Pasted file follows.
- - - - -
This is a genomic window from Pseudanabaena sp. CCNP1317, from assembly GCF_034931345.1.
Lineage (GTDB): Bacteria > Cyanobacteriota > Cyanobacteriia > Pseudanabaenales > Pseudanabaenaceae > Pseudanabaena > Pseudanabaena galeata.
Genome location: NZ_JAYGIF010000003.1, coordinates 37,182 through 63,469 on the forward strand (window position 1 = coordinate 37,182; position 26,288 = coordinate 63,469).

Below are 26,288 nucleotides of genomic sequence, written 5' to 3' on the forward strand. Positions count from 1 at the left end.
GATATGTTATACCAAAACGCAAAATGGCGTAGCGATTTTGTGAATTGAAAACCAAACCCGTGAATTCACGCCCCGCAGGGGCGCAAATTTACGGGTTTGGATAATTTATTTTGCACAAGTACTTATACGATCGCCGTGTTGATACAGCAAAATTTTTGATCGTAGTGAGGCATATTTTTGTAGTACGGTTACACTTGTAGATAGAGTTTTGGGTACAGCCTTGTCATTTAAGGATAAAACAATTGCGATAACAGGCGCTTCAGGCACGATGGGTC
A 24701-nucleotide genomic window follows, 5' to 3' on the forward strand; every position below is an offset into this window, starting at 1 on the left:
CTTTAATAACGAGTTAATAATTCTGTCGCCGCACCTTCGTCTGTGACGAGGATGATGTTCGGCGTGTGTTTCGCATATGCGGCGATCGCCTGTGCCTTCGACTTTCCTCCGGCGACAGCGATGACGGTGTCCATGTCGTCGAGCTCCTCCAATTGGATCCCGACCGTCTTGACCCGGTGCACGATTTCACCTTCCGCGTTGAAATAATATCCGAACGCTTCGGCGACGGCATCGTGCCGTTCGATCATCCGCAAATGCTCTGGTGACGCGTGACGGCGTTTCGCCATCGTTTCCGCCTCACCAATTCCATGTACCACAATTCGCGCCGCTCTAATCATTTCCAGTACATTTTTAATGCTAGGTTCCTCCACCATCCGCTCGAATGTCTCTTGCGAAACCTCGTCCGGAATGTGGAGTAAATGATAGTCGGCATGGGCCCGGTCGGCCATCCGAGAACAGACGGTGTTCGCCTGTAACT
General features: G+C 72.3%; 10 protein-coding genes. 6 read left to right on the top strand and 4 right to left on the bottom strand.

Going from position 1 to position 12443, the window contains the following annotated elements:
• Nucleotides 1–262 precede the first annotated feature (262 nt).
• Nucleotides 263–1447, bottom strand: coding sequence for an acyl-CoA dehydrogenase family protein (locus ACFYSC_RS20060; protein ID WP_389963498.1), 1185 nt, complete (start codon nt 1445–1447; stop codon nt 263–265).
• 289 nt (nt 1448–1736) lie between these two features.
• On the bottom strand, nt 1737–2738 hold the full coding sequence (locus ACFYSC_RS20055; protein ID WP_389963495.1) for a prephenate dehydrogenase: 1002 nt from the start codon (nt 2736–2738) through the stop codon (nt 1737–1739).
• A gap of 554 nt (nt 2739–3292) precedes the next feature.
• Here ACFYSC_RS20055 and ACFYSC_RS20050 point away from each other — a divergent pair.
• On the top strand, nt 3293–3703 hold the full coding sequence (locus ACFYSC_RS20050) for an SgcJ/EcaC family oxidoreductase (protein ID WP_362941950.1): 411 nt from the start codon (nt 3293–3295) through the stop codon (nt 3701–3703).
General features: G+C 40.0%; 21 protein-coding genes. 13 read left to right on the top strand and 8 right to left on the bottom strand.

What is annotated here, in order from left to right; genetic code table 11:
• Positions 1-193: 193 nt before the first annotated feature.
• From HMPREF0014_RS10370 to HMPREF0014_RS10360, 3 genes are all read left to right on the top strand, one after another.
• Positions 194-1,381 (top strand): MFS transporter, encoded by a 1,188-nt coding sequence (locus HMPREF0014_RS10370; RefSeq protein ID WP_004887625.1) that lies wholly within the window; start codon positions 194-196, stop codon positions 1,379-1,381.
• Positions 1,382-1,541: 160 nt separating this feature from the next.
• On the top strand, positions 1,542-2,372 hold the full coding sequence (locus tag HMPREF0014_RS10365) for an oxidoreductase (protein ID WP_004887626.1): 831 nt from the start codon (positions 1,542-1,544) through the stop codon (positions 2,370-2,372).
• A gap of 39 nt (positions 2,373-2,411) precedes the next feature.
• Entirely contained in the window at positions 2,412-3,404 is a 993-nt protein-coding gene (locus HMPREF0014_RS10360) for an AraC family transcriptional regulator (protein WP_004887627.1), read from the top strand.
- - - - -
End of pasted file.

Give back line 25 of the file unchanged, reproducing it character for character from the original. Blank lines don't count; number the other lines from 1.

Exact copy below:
• Entirely contained in the window at positions 2,412-3,404 is a 993-nt protein-coding gene (locus HMPREF0014_RS10360) for an AraC family transcriptional regulator (protein WP_004887627.1), read from the top strand.